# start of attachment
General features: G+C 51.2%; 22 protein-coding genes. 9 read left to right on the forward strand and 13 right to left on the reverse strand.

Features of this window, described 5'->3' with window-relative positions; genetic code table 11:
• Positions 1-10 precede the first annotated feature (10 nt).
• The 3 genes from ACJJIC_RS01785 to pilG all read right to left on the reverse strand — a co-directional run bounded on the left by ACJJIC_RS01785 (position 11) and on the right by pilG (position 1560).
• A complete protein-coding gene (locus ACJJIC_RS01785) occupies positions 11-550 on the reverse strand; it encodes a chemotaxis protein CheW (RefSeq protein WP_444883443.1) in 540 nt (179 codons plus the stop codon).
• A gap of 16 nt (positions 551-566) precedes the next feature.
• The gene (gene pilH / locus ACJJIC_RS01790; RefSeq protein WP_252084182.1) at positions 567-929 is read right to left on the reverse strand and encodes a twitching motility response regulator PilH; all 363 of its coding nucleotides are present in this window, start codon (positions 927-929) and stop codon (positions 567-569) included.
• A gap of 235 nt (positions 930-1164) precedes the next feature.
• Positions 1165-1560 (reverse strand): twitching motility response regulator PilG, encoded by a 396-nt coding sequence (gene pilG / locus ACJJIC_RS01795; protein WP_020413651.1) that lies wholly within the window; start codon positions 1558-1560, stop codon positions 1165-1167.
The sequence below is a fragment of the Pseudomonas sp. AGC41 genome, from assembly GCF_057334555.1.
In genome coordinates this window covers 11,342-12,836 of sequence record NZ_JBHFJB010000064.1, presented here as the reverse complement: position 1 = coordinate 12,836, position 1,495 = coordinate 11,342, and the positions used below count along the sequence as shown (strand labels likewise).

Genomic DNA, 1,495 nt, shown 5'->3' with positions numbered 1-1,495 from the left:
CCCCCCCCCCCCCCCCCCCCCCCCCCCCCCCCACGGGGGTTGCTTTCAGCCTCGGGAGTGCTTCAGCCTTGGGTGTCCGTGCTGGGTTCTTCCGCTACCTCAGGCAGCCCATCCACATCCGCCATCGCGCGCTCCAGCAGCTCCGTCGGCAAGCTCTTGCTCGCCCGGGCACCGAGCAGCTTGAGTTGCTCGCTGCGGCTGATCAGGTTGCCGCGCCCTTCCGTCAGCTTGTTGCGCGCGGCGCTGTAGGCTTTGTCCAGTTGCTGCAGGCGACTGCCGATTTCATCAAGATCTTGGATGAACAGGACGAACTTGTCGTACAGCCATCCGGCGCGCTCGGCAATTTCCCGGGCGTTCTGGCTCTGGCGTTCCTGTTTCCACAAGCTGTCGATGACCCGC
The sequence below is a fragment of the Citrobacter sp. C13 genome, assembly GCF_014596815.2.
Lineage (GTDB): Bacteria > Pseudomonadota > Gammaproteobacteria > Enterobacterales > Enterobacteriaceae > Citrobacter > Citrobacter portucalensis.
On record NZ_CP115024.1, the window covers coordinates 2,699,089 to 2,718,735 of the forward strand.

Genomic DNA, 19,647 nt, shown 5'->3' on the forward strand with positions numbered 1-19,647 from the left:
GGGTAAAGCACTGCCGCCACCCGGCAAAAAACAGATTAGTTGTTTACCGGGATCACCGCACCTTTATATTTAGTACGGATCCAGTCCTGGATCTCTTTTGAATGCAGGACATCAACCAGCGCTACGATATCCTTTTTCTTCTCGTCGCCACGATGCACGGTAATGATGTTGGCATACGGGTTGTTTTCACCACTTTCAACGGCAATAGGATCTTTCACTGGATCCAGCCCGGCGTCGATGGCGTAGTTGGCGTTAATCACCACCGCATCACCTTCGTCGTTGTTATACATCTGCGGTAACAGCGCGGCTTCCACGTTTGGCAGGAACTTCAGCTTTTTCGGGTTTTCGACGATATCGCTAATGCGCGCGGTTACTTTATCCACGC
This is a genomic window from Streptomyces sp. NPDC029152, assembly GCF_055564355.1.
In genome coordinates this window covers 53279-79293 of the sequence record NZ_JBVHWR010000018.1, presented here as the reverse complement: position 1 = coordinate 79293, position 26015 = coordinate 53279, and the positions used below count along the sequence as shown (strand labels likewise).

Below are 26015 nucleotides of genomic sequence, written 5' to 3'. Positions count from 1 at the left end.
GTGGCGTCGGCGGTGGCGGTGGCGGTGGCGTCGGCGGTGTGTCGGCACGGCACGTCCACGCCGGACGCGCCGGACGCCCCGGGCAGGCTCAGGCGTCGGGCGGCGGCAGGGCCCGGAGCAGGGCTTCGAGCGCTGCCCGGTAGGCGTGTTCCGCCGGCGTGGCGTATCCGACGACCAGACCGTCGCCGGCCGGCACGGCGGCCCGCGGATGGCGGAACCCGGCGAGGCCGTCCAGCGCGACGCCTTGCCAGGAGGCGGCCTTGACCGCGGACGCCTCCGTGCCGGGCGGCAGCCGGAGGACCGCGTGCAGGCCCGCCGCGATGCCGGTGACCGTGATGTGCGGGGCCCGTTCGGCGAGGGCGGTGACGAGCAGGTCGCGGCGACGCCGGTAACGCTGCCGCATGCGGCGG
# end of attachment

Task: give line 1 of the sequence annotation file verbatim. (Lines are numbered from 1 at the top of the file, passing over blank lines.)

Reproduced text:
General features: G+C 51.2%; 22 protein-coding genes. 9 read left to right on the forward strand and 13 right to left on the reverse strand.